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Wilkinson: To witness rather than judge

Tulasi Wilkinson
Guest Commentary
The Aspen Times

Perhaps who we really are in this world is a witness. To see, to observe. A great being once said the world is as we see it. So the question is, how do we see it?

How do each of us see it? What are we bearing witness to? And then, how do we respond?

To respond to an injustice in our mind and heart seems automatic and happens instantly. We see it, we hear about it, and know what it means to us. How we see it seems clear to us.



Then, we are faced with the questions: How do we respond? Can we respond? Is it my place to respond? What will I risk if I respond to this injustice?

In the current times we are in, we ask ourselves: Do we feel we have the power to stand up against an injustice that has the obvious power of money and position behind it?




Throughout all of time, humanity has faced such questions and circumstances. We all note the hero who stood for justice no matter their personal cost.

Some were above fear in consciousness, while others have stood trembling in fear as they gave this life of theirs for justice. Why is it we feel so deeply when we witness injustice? What is it in our human soul that wants to be removed from injustices? That wants to not see it or hear it?

Injustices are everywhere throughout our societies. Like a massive monster that has his arms around our world. We witness unrighteous behavior in all countries, in all religions — simply every place we as humans exist.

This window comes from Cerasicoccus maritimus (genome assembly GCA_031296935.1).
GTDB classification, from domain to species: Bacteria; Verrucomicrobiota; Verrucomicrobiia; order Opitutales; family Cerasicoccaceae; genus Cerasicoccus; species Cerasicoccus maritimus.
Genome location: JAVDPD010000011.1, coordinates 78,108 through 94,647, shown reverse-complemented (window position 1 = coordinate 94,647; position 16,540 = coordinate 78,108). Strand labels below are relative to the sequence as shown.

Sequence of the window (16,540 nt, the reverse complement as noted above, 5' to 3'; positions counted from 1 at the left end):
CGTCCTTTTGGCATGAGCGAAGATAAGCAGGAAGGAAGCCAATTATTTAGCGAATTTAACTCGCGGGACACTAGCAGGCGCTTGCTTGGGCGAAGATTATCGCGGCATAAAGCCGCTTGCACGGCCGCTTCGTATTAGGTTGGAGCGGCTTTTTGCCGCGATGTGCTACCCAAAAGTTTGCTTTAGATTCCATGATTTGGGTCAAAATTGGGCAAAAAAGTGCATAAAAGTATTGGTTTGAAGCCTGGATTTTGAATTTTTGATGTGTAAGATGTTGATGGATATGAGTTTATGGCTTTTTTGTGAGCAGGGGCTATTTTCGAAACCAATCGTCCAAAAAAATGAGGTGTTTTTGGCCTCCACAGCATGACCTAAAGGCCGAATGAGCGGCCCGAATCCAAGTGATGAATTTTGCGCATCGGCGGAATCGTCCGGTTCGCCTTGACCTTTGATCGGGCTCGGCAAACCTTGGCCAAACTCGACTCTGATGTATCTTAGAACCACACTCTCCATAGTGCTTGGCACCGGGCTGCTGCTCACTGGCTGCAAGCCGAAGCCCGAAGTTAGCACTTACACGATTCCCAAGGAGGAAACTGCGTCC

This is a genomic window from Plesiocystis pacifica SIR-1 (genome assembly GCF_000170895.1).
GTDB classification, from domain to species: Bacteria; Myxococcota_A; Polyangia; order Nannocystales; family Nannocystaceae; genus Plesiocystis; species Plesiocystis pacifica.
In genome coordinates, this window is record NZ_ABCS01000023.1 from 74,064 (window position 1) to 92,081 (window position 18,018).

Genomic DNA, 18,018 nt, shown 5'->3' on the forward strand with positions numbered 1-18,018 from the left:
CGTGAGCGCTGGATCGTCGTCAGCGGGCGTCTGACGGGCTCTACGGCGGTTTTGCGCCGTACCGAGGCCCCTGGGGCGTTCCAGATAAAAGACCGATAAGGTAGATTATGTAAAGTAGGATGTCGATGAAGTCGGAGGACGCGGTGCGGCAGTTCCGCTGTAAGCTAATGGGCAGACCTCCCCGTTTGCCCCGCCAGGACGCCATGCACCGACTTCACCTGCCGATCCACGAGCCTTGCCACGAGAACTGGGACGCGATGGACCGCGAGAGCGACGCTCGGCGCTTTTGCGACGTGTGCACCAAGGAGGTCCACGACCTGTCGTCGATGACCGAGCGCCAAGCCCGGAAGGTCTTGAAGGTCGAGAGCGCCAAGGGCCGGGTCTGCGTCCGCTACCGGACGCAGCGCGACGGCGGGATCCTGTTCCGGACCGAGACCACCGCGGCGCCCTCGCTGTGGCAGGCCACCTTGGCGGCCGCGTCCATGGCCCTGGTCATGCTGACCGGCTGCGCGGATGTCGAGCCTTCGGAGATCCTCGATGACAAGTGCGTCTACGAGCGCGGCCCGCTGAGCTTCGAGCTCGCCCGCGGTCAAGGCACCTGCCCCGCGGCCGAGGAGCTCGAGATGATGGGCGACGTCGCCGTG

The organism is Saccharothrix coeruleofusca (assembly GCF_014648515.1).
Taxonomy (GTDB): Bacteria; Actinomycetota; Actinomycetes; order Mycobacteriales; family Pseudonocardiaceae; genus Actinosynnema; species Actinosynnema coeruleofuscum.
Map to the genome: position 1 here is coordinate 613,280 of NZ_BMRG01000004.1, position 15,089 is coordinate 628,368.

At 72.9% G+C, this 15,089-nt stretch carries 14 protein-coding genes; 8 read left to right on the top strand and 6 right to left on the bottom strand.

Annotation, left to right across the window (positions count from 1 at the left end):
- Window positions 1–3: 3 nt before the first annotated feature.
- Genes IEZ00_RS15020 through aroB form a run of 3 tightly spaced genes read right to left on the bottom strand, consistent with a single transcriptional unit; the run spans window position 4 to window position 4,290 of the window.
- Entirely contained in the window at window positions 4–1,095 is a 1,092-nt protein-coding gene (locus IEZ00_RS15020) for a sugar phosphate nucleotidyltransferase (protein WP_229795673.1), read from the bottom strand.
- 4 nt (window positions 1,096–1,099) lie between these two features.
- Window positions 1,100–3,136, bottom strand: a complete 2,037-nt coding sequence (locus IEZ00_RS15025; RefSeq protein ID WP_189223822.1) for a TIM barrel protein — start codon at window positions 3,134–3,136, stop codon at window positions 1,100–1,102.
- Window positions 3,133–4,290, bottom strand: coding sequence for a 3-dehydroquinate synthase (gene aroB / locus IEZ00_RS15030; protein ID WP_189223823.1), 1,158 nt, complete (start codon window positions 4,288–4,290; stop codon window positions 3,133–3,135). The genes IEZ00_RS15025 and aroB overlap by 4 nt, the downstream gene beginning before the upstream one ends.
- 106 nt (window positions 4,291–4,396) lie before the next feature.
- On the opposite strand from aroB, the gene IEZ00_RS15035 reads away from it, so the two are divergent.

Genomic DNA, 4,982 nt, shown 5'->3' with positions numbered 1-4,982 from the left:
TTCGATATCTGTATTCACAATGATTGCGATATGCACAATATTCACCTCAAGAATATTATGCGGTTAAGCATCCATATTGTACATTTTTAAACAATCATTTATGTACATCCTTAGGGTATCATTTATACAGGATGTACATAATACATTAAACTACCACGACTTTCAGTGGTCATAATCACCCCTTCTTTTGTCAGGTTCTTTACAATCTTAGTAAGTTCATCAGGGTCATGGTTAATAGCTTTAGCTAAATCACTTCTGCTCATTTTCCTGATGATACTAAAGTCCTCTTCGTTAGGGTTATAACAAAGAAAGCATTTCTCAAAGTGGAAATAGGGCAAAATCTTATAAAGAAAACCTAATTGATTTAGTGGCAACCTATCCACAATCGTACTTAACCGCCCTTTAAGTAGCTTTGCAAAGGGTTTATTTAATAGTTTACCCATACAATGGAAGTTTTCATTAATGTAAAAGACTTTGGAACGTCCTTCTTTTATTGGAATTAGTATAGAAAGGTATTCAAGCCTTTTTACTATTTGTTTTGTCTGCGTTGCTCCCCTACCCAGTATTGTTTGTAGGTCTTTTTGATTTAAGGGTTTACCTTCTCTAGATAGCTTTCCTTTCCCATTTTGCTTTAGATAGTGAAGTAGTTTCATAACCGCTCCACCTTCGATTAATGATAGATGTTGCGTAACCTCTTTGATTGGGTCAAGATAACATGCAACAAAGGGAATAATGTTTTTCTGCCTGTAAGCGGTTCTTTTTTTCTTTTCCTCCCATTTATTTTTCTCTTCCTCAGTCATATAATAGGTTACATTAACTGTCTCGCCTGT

All people carry within them all possibilities of behavior. We all suffer small and large injustices. We all have been just and unjust in our thoughts, words, and actions.

A great being once said we only need to sleep at night because we have worn ourselves out spending the entire day in judgment of others and the material world. Our minds are caught in a constant battle of the pairs of opposites: what we like, and what we don’t like. In a subtle constant judgment instead of just witnessing.

The beautiful gift of sight can become our weapon of injustice. Judging what we see and who we see.

This is where detachment in the true sense plays such a huge part in our lives. Otherwise our mind, if weak, will take one into prejudice and condemnation of others.

To remain supremely detached means to be detached from our likes and dislikes. To allow within ourselves all that has been created and just witness without judgment.

Fear of not having enough to survive or be happy is a delusion which causes injustice. When we give, we become full. When we take unjustly more than we need, our hearts become empty, and our humanity dies.

Being generous of spirit is our cure to the plague of injustice. By practicing the great virtues of humankind, we can find some peace in our world that will always be in battle between just and unjust thoughts, words, and deeds. The battle for justice lies within ourselves.

Some wise words inspired by the Rig Veda: Oh golden sun in the blue sky, impeller of all that lives, grant us the boon of sight. May the highest of cloud-swept peaks bless us with wisdom and vision. May the creator himself illumine our heart and shine through our eyes. May you grant our eyes the power, our bodies the perception to appreciate the sublime mystery of this world. Oh magnificent sun beautiful to behold, may we learn to see and see clearly with these our mortal, our human eyes.

Tulasi Wilkinson was an owner of Smuggler Mountain from 1987 through 2005.